Britons and energy efficiency: a stated importance but a lack of practices

Rexel has announced the findings from an international study which cited that 94% of British consumers consider energy efficiency an important issue. Unfortunately, 45 per cent of said they had not installed any energy efficient products to date because of “a lack of financial incentives”.

Contrast between the stated importance of the subject and the reported practices

The British are exceptionally aware of the question of energy efficiency, with 94% of them considering it to be an important issue (including 62% who consider it to be very important) and 87% also saying that they pay attention to their energy consumption (with 37% paying great attention). Despite this, when asked more concretely about the adoption of everyday actions that make it possible to reduce energy consumption, it appears that the British have not truly integrated all of these in their habits (for example, the use of power strips with an on/off switch or completely filling the washing machine before starting it), in particular compared to the Germans who claim to be the most attentive in this respect.

This gap between theory and practice is also reflected in their relatively incomplete knowledge of the measures that have been introduced in order to promote energy efficiency. Indeed, of all the measures tested, only the ban on incandescent light bulbs was well known to a majority of Britons (75% said they knew of it and 54% knew it well). This was not the case for the other three measures: the roll-out of smart meters to all homes by the end of 2018 (known by 65%, and well known by 33%), the Carbon Trust loans for businesses (44%, of whom only 10% said they understood them), and the preferential feed-in tariff for photovoltaic solar panels (32%, of whom only 13% knew them well). It should be noted that while they are not well known, these measures are not necessarily closely linked to everyday life.

Despite a situation of unease with regard to purchasing power, a relative openness toward investments that pay for themselves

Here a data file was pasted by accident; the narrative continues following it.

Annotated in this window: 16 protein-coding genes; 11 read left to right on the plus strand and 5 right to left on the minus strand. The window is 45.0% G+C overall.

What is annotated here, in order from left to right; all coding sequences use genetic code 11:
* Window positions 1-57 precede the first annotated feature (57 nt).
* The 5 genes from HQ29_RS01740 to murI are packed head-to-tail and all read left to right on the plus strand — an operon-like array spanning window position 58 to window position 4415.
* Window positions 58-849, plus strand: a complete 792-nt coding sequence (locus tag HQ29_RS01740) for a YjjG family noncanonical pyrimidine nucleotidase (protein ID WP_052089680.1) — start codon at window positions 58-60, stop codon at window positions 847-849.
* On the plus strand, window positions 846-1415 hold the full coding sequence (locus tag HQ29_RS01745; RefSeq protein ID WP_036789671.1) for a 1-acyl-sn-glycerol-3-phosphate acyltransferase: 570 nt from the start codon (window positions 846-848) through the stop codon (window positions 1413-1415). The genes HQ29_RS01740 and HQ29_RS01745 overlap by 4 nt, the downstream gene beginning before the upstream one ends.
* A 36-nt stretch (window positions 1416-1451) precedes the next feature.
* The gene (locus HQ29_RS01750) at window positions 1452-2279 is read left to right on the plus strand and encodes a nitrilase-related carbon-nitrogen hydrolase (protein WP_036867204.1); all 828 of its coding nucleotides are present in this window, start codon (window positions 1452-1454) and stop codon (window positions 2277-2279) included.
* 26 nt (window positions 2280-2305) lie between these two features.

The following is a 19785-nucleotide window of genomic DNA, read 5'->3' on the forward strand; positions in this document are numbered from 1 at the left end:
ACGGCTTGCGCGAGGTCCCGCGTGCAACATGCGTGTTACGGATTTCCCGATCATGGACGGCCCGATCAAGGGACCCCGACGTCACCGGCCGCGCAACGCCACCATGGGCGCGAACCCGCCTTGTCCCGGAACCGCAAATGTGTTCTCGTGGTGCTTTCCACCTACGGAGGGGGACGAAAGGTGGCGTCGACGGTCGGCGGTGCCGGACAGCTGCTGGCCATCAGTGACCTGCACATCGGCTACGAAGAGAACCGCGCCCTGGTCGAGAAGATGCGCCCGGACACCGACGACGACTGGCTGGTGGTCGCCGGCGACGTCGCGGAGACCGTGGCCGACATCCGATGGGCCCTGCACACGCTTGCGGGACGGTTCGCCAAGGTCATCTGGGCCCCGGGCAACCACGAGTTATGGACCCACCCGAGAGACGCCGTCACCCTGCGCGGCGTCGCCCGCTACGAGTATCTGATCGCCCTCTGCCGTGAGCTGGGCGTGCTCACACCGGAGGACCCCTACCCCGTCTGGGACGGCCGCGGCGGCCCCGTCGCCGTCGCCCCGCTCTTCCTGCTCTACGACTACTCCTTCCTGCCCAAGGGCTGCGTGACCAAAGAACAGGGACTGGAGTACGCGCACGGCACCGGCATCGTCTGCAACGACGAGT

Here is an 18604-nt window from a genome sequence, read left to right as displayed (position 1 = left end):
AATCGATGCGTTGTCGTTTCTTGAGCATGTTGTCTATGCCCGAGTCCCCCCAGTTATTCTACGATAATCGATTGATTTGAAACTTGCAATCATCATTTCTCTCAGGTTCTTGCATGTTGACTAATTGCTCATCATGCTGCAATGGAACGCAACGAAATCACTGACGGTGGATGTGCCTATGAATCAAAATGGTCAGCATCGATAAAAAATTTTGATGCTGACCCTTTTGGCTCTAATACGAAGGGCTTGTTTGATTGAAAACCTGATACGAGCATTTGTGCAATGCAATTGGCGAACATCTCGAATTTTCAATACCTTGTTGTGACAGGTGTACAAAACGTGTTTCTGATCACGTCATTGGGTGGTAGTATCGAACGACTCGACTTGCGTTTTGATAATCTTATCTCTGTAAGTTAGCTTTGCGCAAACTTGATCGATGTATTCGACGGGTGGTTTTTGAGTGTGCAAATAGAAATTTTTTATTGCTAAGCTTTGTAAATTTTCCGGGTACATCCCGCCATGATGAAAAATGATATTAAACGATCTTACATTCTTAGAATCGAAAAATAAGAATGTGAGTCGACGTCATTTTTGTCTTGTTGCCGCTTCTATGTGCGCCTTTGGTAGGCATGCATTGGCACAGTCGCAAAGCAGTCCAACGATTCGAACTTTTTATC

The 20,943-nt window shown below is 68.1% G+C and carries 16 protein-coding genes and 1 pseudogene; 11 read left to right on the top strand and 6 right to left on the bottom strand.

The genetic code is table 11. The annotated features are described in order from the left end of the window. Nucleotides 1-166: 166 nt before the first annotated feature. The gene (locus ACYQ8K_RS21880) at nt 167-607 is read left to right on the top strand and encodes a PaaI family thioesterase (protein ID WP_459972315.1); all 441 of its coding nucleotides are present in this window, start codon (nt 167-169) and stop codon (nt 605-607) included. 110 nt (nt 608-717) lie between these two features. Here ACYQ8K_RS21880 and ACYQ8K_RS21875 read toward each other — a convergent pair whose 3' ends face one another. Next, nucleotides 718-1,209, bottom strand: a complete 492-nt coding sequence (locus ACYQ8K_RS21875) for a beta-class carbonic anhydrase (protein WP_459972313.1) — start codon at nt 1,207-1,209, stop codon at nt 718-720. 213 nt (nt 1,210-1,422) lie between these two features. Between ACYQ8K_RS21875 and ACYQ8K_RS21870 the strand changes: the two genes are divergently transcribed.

To improve their energy efficiency, the British, approximately 70% of whom are home owners, tend to favour significant investments within their dwellings (installation of double-paned windows, alarm systems warning of unusual consumption levels, solar water heaters or heat pumps, etc.) and are motivated to do so by the resulting long-term financial benefits. Indeed, the financial aspect is fundamental to the approach of the British to energy efficiency, with the desire to reduce expenses being the most frequently cited reason for encouraging it (for 97%, including 73% who consider it a very good reason).

Although it genuinely leverages the potential of energy efficiency, the financial aspect can also be an obstacle, in particular in the current context of restricted purchasing power. Thus when they are asked about what it is that stops them from making energy savings, one Briton in two cites the overly high price of low-energy products (bulbs, sensors, etc.), while 45% point to the low level of financial incentives.

The financial aspect is not a sufficiently powerful lever to give the issue of energy efficiency a coherent overall profile

While the British seem to be aware of the financial considerations associated with energy efficiency, they also seem more generally to lack information on the subject. Thus, they primarily want to receive information about the financial incentives and existing legislation (35% of them) as well as the work that energy efficiency would imply for their homes (31%). At the same time, they are critical of the lack of information on products and prices (38% of them) and consequently expect the big box stores with which they are familiar in their everyday lives to do a lot in terms of encouraging energy efficiency.

Most importantly, the British seem to interpret the concept of energy efficiency in a specific way. In effect, the desire to reduce costs takes precedence over environmental protection (66% compared to 62%) when they are asked to judge whether these considerations constitute a “very good reason” for encouraging energy efficiency. Thus the expectations of the British with regard to energy efficiency focus on the immediate, financial aspects. The prospective, political aspects are in contrast less pointed up.


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